Increasing Medicare Tax on High-Wage Earners Could Help Pay for Health Reform and Strengthen Medicare’s Finances — Center on Budget and Policy Priorities
Increasing the Medicare payroll tax on high-wage earners would represent a sound and well-targeted way of paying for health reform. It would also improve the solvency of Medicare’s Hospital Insurance (HI) trust fund and thereby strengthen this critical program, which provides health coverage for 46 million seniors and persons with disabilities.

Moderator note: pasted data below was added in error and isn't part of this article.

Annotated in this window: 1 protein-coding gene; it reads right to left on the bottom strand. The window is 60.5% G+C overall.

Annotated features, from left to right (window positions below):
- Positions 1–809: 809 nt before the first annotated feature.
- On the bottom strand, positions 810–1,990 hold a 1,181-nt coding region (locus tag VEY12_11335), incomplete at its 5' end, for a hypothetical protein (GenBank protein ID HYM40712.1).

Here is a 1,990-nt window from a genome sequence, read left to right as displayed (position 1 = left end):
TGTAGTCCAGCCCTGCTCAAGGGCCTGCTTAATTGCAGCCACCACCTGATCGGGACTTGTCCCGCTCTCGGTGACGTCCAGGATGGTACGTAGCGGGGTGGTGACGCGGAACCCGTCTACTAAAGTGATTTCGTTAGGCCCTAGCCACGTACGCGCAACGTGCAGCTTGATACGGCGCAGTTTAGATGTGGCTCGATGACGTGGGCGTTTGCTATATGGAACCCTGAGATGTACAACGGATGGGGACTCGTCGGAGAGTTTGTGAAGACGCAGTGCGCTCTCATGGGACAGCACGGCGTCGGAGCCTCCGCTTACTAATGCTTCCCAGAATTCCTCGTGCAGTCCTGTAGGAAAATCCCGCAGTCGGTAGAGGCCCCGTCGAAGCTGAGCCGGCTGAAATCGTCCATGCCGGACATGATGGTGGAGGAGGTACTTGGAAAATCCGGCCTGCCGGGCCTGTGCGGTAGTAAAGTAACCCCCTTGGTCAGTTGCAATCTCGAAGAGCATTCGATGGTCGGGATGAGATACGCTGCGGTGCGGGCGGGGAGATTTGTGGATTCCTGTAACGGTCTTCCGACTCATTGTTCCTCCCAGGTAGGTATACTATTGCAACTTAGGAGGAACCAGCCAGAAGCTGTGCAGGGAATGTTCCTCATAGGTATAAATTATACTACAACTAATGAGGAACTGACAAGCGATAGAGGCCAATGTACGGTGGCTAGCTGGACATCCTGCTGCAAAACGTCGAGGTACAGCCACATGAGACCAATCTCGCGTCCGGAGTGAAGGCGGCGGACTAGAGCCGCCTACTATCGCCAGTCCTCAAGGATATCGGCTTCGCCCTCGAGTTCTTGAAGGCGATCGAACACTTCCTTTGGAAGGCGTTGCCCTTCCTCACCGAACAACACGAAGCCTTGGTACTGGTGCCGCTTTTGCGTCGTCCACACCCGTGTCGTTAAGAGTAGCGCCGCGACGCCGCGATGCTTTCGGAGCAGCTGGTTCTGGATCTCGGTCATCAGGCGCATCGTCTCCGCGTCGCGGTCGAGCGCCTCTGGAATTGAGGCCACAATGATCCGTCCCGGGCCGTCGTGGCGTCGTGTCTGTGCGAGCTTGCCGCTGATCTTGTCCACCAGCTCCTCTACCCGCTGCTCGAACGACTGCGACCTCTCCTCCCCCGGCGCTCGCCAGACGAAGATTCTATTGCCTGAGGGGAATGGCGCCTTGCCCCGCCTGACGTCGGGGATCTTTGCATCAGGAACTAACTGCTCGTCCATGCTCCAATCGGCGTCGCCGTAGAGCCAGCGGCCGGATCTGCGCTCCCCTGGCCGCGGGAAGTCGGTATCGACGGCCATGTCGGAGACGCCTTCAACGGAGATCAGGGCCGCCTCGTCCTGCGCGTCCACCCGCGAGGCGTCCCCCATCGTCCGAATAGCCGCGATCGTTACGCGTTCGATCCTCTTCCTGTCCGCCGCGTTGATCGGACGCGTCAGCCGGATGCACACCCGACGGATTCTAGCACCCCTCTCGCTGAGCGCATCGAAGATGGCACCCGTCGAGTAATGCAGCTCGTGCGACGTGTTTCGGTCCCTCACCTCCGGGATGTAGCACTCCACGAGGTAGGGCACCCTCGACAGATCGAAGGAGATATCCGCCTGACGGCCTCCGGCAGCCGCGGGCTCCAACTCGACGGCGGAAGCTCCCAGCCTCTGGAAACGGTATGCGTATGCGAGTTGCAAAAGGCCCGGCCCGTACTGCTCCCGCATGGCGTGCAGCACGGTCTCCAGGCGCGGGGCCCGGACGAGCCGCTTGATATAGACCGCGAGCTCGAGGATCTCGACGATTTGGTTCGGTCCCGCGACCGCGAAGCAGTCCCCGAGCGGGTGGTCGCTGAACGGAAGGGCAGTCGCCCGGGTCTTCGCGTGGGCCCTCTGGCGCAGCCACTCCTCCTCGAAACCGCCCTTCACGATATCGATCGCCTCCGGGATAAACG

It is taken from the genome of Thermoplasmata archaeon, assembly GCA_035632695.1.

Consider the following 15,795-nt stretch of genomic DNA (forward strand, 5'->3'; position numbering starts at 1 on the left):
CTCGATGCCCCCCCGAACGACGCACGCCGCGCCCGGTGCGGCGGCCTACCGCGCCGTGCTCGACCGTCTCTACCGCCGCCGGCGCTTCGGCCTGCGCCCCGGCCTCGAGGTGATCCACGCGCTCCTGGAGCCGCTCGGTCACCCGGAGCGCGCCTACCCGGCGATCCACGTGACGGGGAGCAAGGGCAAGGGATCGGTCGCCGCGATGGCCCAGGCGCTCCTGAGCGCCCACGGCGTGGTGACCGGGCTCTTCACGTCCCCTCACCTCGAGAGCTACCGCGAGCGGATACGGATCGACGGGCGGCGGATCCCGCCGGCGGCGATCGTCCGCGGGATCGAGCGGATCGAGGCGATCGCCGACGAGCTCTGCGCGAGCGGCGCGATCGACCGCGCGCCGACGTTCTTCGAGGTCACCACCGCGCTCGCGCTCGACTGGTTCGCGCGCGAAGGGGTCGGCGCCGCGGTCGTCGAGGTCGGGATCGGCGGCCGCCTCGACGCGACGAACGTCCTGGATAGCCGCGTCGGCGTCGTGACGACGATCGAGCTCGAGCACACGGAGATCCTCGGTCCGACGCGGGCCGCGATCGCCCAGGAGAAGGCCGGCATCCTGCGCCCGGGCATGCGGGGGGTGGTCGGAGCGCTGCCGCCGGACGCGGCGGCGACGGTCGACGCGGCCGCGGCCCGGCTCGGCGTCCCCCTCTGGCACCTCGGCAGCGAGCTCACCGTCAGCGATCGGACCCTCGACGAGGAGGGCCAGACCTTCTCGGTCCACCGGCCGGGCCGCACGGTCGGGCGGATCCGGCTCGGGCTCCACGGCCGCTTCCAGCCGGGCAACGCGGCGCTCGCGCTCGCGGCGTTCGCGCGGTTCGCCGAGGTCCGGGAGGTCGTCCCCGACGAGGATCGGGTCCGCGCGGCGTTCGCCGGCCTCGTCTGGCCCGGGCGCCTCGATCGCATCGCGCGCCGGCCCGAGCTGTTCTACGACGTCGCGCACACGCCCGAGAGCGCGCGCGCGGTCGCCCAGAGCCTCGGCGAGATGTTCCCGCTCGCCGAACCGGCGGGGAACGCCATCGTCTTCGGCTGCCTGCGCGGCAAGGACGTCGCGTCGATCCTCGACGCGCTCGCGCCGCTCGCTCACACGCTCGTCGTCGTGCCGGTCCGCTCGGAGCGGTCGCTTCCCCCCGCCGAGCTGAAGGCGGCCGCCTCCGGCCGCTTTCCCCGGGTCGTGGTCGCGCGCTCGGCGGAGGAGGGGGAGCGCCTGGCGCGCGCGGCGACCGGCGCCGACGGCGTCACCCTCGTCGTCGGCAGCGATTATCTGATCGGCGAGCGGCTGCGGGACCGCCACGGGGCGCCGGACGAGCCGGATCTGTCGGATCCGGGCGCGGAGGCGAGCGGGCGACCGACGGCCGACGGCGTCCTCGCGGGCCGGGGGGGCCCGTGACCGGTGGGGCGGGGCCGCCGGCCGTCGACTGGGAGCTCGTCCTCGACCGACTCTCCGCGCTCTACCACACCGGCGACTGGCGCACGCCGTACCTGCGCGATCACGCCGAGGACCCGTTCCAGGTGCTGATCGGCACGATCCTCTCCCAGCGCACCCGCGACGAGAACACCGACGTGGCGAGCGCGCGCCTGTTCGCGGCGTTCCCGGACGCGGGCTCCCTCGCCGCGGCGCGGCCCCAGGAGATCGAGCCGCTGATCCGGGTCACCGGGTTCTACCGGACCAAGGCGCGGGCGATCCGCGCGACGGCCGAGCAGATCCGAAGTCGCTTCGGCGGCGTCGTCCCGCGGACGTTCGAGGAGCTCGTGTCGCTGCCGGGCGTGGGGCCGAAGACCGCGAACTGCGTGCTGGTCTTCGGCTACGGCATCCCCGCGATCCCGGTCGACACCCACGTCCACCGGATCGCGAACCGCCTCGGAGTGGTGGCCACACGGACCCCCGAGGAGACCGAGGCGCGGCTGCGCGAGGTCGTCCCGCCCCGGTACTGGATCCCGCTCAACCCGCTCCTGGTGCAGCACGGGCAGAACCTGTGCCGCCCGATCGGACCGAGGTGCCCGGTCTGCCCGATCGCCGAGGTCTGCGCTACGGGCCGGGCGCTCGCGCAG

Hospital Insurance benefits in Medicare are funded primarily by payroll taxes on wages and self-employment income. Workers and employers each pay a flat 1.45 percent of wages, for a total of 2.9 percent. Unlike Social Security taxes, which are not imposed on earnings above a set level, Medicare taxes are collected on workers’ entire earnings. Although half of the tax is nominally paid by employers, most economists believe that employees ultimately pay the employer share as well through lower wages than they otherwise would receive. Self-employed workers pay the entire 2.9 percent tax but are allowed to deduct half of this amount for income tax purposes.

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